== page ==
Friday, April 23, 2010

end, week 2

For my week "assisting" in the classroom, I created a lesson: different responses to "How are you?", since the kids sort of seize up around anything other than "okay/so-so/bad". I didn't know what to do to work with 45 kids, but I made up a sort of relay game to play after they learned the words, where I'd cover a word on the board and a pair in each team would have to do the dialogue. They liked it, overall: I think they're game for being engaged, and having someone expect them to try.

After the first class, I realized I'd made the classic mistake of assuming they understood the words, without checking their understanding. Won't do that again, although I'm pretty sure the first class to experience a given lesson will have a distinctly less effective experience than the eighth. As I learn how to teach, the starting baseline will go up, and I think it'll all work out.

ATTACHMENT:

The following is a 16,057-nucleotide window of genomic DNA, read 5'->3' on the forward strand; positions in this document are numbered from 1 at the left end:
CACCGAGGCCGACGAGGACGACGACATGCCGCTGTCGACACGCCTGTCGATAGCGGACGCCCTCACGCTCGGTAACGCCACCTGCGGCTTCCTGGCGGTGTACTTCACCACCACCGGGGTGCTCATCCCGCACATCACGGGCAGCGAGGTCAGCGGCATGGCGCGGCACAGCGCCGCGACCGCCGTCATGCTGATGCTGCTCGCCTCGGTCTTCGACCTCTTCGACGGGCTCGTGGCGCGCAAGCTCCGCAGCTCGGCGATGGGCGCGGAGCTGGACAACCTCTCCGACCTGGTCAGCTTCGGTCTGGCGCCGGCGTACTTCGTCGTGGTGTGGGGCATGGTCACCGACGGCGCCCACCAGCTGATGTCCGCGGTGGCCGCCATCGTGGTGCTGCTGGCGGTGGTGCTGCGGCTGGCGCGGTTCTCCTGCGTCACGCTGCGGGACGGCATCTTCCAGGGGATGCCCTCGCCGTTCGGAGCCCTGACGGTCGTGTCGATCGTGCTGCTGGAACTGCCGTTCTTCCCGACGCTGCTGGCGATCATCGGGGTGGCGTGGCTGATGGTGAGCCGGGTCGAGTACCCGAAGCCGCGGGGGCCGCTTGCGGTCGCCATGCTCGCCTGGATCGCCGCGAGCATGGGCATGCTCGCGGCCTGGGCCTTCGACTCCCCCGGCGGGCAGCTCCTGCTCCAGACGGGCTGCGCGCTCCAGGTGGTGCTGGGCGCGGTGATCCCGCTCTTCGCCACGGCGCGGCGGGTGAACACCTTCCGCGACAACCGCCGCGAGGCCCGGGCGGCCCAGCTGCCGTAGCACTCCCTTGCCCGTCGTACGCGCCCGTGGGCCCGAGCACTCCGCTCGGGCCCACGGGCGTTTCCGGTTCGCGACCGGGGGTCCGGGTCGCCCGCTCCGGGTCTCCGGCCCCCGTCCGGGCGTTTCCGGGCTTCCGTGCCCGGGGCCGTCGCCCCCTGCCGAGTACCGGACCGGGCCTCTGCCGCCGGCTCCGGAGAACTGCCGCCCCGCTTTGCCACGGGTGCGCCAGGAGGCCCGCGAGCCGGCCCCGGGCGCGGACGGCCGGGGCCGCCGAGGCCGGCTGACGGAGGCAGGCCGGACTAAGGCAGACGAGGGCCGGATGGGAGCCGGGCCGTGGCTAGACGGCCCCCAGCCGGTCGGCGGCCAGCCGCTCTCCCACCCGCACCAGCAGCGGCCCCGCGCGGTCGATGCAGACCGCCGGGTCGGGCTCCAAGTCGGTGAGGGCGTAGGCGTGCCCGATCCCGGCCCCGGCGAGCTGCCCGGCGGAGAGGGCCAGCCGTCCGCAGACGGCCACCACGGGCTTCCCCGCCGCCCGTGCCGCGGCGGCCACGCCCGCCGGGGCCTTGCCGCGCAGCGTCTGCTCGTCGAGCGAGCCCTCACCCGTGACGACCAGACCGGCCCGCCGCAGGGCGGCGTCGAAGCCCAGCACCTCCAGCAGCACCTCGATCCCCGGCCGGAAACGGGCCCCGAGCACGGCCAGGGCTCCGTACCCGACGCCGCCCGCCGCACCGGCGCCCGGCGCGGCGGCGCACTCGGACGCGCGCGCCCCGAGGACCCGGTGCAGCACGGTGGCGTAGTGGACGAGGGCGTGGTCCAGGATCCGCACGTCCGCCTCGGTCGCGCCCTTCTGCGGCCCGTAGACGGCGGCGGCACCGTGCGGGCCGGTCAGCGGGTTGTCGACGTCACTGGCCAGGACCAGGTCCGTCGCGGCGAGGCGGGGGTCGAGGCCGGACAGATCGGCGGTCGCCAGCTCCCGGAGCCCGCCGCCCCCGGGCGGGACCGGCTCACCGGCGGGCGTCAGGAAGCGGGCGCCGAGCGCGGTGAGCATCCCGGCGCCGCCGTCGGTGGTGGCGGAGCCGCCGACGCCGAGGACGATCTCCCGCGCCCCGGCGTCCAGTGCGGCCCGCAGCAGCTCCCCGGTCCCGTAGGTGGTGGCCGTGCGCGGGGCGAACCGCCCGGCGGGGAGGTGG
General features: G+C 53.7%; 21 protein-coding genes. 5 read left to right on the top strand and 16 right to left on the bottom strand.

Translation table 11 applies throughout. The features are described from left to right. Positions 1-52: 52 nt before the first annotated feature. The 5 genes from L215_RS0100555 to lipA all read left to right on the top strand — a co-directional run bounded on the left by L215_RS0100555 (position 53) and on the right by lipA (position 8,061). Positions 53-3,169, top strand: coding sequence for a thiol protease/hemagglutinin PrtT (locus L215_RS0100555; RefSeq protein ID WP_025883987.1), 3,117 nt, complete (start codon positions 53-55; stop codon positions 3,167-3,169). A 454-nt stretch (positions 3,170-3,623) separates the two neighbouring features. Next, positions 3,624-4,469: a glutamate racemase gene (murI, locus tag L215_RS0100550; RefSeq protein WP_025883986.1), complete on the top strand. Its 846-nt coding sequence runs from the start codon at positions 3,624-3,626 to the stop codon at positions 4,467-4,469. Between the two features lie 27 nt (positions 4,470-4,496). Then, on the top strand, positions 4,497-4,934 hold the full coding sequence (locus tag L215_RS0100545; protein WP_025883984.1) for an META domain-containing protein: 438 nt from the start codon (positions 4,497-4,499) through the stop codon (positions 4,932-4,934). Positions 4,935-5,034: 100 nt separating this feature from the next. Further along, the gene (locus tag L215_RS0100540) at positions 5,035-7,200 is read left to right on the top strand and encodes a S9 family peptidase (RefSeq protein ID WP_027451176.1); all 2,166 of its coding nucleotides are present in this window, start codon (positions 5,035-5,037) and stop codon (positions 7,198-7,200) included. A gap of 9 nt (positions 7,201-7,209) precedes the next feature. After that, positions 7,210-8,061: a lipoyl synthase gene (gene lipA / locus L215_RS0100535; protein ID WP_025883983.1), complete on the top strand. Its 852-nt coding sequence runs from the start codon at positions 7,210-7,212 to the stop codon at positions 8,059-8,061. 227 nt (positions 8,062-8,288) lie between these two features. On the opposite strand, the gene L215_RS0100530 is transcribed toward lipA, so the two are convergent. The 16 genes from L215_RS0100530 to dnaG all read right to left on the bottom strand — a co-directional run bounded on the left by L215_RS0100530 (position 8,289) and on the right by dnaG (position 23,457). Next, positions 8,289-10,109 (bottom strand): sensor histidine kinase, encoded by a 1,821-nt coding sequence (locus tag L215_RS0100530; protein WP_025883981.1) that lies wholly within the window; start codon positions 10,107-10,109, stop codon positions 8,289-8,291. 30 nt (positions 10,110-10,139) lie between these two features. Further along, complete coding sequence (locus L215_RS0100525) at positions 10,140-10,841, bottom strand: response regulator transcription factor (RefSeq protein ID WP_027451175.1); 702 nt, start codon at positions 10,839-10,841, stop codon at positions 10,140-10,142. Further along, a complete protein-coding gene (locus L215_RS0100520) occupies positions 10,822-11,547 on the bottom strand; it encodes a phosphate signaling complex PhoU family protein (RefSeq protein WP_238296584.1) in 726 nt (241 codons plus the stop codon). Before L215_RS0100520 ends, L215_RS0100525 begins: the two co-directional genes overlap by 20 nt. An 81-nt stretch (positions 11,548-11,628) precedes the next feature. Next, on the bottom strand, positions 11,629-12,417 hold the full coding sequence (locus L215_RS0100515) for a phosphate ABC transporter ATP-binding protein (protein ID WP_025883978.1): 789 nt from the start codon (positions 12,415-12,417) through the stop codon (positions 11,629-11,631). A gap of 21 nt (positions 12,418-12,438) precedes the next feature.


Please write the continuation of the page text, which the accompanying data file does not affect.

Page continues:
By the fourth and final class, I disliked this lesson intensely. I realized how much I slacked on it: I didn't want to spend time and materials on making up cards or anything, for what I considered a throwaway, an obligatory sort of thing. I wanted to limit my effort when it wasn't going to be my classroom, a smaller group where I could more directly manage the environment. I probably could have done a full-on charades game, that would have gotten more kids engaged, and they would have learned better. I could have been more effective, and here's how. Go big or go home.

These are the kinds of choices I get to make as a teacher. I control the vertical, I control the horizontal: what they learn, and how many of them learn it, and how well, all depend on how I construct the classroom environment. I didn't have to do more with this lesson, but the consequence was in the students' experience--which alters my experience, because of what I want for the students and what kind of teacher I want to be. It sounds paradoxical that "student-centered learning" depends so entirely on the teacher.

Blaming the students is such a massive refusal of responsibility. It's us. We're it.

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